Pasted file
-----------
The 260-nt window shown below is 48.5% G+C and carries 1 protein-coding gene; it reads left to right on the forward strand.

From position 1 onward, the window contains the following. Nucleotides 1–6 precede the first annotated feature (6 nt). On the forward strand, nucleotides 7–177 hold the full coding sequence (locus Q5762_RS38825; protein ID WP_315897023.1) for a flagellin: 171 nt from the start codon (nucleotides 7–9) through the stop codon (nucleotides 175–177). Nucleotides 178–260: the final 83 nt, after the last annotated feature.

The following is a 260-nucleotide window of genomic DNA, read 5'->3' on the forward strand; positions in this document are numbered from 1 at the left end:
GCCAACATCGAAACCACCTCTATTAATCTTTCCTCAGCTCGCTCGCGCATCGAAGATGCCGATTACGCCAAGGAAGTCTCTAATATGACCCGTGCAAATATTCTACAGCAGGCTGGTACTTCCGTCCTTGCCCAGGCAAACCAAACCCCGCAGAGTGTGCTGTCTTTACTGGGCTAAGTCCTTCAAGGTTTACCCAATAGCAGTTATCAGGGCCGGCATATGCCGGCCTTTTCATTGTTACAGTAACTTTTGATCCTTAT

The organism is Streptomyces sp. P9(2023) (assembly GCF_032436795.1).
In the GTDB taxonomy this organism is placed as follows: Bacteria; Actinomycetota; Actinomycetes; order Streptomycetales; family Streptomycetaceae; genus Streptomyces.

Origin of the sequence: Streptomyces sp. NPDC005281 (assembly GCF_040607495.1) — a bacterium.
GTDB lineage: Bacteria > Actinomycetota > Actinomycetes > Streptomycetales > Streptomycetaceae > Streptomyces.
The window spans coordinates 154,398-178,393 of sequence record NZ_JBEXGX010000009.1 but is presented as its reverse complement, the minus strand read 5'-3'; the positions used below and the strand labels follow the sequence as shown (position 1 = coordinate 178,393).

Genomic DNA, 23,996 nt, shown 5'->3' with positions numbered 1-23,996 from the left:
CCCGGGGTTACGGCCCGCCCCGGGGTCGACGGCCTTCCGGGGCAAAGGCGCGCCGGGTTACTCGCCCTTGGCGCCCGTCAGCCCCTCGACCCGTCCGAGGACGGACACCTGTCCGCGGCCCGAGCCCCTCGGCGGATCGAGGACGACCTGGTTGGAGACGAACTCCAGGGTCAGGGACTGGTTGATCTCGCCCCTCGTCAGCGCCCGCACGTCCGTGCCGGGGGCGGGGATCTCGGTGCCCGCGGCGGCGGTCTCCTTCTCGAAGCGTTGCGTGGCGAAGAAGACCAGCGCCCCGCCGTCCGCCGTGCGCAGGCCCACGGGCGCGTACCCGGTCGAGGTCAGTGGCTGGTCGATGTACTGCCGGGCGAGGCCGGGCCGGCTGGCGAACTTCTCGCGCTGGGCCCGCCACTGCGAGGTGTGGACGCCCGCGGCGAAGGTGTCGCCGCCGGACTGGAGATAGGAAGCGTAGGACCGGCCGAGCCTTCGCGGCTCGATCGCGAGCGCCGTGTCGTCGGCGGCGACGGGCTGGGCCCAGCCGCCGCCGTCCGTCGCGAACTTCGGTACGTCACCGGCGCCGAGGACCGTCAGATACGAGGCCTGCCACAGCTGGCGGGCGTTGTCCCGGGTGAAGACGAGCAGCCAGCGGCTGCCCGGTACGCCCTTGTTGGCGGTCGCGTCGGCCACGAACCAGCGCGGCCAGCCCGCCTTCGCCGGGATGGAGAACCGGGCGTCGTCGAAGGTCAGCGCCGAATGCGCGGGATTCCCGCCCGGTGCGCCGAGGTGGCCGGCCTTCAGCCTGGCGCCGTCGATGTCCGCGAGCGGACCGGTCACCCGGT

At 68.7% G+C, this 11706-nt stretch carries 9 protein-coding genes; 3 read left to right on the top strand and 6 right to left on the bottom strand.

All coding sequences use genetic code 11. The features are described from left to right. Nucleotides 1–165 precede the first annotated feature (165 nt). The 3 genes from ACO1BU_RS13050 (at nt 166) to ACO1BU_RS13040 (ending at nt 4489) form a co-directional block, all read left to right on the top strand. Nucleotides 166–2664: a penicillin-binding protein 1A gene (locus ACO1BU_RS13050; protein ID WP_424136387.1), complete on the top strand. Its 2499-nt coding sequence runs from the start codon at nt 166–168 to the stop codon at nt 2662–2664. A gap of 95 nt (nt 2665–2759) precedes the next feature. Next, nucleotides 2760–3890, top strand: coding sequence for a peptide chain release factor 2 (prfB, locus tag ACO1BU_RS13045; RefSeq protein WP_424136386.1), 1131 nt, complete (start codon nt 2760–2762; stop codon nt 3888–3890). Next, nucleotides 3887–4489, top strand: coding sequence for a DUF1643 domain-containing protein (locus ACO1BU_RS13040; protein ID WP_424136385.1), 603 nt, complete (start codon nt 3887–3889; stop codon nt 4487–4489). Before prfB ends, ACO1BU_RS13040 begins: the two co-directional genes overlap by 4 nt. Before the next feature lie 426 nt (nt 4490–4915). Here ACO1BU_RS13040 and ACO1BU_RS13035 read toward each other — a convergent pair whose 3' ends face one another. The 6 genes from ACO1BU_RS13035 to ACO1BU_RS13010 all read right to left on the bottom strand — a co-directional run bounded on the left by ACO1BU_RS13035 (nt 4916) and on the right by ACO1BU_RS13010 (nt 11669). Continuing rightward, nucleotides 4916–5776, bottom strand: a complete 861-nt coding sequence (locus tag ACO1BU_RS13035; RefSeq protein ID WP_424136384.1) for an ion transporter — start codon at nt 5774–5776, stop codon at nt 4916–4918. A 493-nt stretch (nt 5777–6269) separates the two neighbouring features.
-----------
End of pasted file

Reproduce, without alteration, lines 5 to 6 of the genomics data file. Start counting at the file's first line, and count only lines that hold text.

The organism is Streptomyces sp. P9(2023) (assembly GCF_032436795.1).
In the GTDB taxonomy this organism is placed as follows: Bacteria; Actinomycetota; Actinomycetes; order Streptomycetales; family Streptomycetaceae; genus Streptomyces.